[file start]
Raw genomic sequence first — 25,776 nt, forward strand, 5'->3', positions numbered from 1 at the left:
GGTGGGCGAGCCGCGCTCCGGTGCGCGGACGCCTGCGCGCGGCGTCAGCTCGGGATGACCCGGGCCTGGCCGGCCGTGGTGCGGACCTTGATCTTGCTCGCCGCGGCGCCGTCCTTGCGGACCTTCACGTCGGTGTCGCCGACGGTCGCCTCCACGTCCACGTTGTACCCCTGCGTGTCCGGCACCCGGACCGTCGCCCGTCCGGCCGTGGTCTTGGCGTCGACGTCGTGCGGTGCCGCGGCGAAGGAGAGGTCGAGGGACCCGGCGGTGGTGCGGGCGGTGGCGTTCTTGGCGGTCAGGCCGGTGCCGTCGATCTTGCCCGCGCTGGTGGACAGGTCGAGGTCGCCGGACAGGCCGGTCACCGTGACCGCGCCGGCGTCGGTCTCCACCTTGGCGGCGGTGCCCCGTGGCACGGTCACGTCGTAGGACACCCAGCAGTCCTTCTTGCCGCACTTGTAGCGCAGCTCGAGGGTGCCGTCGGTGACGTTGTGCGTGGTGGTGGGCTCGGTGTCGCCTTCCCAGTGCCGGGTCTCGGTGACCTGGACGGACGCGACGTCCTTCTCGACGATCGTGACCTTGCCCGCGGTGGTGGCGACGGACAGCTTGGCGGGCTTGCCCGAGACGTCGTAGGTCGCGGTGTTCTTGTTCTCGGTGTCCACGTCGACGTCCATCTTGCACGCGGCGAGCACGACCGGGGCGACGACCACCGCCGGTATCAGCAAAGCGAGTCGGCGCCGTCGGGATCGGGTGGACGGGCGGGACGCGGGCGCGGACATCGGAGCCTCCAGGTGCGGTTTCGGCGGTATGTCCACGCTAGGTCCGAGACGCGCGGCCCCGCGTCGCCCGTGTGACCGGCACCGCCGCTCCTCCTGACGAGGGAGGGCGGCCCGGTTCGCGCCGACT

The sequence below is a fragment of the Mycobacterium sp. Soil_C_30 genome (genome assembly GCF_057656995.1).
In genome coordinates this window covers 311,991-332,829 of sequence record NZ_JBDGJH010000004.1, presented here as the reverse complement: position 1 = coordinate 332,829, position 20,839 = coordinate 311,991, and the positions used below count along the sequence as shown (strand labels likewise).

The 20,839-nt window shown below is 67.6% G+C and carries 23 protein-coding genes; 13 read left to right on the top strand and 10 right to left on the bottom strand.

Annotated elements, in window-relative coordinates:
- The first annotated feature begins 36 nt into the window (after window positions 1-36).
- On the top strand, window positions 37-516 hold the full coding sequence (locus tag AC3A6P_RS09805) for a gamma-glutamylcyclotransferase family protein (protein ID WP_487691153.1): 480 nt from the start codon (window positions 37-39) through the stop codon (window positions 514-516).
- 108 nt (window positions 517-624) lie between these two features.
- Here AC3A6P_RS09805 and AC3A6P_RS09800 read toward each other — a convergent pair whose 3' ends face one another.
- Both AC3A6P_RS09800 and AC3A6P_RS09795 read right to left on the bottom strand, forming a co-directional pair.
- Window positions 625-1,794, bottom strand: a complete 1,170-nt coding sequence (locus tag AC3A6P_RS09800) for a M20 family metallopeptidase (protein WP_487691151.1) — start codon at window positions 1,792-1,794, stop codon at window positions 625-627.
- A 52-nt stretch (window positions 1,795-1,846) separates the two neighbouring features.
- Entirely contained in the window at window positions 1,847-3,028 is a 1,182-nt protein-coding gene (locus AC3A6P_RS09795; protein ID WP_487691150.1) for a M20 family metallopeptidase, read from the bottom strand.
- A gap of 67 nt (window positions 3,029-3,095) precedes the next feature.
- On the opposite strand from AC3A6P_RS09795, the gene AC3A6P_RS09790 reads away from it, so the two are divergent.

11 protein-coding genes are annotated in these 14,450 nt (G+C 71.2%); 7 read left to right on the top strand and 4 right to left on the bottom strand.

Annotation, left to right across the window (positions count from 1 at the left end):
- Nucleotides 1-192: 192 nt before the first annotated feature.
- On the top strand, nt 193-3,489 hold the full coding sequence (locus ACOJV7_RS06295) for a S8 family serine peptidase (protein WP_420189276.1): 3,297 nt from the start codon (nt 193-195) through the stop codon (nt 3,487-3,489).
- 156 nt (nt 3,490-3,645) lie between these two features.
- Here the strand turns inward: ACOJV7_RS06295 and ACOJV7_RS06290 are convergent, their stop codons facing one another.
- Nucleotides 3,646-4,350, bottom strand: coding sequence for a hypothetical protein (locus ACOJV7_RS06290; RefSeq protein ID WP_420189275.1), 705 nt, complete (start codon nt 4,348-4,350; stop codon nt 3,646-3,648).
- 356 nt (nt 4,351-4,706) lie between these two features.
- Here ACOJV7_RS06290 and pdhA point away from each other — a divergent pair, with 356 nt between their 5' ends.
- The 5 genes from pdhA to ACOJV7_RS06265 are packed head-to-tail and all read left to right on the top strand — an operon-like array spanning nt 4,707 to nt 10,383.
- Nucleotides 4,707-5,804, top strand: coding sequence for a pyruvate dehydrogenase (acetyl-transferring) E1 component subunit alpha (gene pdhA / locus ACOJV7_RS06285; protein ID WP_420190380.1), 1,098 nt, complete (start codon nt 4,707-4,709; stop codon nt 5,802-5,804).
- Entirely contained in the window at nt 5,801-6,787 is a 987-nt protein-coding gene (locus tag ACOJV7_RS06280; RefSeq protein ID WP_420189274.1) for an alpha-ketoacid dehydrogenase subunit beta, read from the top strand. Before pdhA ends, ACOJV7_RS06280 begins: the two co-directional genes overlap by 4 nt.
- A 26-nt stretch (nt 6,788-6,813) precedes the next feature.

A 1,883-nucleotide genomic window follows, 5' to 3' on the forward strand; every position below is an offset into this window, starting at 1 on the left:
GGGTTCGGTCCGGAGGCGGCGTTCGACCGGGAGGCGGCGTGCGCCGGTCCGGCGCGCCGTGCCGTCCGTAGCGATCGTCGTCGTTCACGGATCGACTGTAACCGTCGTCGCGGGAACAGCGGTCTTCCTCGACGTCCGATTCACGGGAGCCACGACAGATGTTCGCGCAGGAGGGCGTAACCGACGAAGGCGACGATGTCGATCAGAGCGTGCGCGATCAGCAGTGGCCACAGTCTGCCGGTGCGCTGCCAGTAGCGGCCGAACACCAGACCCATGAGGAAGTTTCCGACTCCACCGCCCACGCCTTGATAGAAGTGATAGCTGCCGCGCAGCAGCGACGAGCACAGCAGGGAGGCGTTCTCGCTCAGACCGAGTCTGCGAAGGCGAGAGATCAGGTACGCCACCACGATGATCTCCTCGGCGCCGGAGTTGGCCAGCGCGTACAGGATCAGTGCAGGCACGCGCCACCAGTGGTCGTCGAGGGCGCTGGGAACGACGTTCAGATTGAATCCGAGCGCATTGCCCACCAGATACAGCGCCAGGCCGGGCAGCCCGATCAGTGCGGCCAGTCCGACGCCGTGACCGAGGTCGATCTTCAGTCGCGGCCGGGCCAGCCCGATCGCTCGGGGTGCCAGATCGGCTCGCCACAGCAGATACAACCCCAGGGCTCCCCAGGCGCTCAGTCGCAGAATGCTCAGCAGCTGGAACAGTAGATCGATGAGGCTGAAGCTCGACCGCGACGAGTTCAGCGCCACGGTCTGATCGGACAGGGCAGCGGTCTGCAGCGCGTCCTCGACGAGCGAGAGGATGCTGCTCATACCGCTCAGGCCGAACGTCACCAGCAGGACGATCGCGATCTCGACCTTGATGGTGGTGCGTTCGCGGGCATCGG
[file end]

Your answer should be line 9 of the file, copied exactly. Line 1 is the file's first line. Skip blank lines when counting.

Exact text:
- 108 nt (window positions 517-624) lie between these two features.